The holidays are coming up.
You send your boss an email asking to take a few days off for vacation. But what do they say?
“Sorry, we have too much going on. We’ll need you here.”
Today, I want to help you use your PTO vacation days without any pushback. You’ll even get something at the end of this post that can help you get an extra week or two of paid vacation using the same techniques my students use to get $43,000 raises.
Script: A simple vacation request email
Subject: Vacation request (October 2nd through October 6th)
I’d like to request vacation time from Monday, October 2nd, through Friday, October 6th because I’ll be taking a family vacation over those days.
While I’m gone, I’ll be reachable by email but not phone. I’ll be making sure that we have coverage in the support queue while I’m gone, and I’ll also be distributing a playbook to my team so it’s clear who owns which issues.
Is this OK?
Now, what makes this so effective?
To answer that, let’s look at this email from your boss’s perspective.
What reasons might they have to decline your request to take vacation leave?
- They’re worried a project you’re working on won’t get done while you’re gone
- They don’t want your workload to wind up on their desk
- They don’t want to run around reassigning your tasks to other people
Now let’s see how this email overcomes these objections and gets them to say “Yes” to your vacation leave request.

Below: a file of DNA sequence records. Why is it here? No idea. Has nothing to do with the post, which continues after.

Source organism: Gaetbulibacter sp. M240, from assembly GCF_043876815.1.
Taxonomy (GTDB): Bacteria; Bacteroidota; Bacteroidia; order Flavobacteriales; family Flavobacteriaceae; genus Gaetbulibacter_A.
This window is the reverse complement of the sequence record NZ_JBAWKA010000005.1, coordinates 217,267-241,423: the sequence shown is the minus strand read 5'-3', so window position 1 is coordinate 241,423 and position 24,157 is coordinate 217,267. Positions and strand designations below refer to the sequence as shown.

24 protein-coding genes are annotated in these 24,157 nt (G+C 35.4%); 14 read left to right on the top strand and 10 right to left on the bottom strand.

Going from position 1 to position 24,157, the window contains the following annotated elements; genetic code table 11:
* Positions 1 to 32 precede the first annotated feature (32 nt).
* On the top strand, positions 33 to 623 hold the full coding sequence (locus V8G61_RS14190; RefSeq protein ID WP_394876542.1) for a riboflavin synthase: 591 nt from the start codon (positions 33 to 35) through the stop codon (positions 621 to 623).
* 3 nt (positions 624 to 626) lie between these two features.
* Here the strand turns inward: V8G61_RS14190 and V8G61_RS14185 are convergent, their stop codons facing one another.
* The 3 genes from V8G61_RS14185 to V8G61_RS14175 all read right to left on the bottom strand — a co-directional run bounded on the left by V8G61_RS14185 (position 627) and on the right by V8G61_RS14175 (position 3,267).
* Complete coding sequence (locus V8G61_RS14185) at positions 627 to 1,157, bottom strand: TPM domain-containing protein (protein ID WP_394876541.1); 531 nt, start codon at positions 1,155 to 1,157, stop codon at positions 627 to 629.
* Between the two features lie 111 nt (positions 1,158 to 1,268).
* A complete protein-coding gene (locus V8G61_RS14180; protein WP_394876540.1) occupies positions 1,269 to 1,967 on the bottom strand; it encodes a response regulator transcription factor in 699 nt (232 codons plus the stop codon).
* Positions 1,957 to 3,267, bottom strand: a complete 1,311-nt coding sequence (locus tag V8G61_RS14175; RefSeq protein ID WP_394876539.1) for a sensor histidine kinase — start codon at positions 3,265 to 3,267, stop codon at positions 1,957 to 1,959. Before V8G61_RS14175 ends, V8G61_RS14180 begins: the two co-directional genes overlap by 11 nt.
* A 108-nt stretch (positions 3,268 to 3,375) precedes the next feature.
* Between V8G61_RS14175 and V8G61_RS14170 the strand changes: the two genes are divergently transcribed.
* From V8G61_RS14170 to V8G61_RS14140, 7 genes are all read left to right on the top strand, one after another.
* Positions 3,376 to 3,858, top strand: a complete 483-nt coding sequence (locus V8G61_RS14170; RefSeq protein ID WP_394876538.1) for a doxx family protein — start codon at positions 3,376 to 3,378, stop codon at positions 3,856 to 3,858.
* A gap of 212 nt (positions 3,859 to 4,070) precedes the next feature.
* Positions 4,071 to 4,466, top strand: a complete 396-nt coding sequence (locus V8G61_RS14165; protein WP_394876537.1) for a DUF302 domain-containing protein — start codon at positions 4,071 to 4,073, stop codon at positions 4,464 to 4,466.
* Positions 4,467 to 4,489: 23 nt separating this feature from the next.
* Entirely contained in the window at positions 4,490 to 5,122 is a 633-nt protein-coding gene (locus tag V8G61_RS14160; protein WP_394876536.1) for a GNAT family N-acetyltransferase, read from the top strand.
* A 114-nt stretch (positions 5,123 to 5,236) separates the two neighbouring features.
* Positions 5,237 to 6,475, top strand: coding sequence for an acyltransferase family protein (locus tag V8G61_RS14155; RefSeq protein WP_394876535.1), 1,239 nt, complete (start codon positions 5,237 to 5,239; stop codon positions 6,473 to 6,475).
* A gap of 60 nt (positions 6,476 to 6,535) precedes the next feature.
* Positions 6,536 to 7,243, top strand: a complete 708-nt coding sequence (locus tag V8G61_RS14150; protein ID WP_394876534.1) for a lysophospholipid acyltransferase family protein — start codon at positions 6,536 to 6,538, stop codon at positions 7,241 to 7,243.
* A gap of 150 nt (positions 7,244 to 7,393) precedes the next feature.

1. It opens with a friendly tone. Saying “I would like” is a much softer request than stating “I request” or “I’m taking this time off.”
2. The word “because” is strategically chosen as it increases compliance. Saying “because” and giving your boss a reason for the time off (no matter what the reason is) makes it more likely he or she will say yes.
3. Remember how your boss was worried your work wouldn’t get done? Well in that last section you ease that concern by showing him you’ve already thought about that. You’ve even gone the extra mile to ensure any projects you’re working on still get finished on time.
Finally, be sure to send vacation request emails weeks — even months — in advance. It’s far easier for your boss to say “Yes” when they have plenty of time to plan around your absence.
To recap, here’s how to ask for time off:
- Send a vacation request email weeks in advance.
- Be friendly.
- Be sure to use the word “because” when explaining your reasons.
- Ease any concerns about finishing your projects on time.
You can find your Dream Job with less effort
When it comes to finding a dream job, most of us ask all the wrong questions. You could have the perfect resume, but if you’re submitting it through Monster.com, you’re still competing with thousands of other people with outstanding resumes.
- How can you shortcut the entire job hunt?
- How can you find out what you love — and then find jobs that let you do just that?
- And how do you get paid what you deserve?
I decided to go in-depth and share detailed strategies, mindsets, and stories about how to short-circuit the process that so many people waste time on. And like the rest of the material on IWT, it’s been tested, refined, and optimized before it ever saw the light of day.
Though this is premium material that I could charge for, I’m making it available to you free because I want you to start thinking about how to apply IWT principles to your search for a dream job. And I know you can find one — even in this economy — in the next few months. It’s eminently possible.
Now, get the full 46-minute video…I think you’ll enjoy it.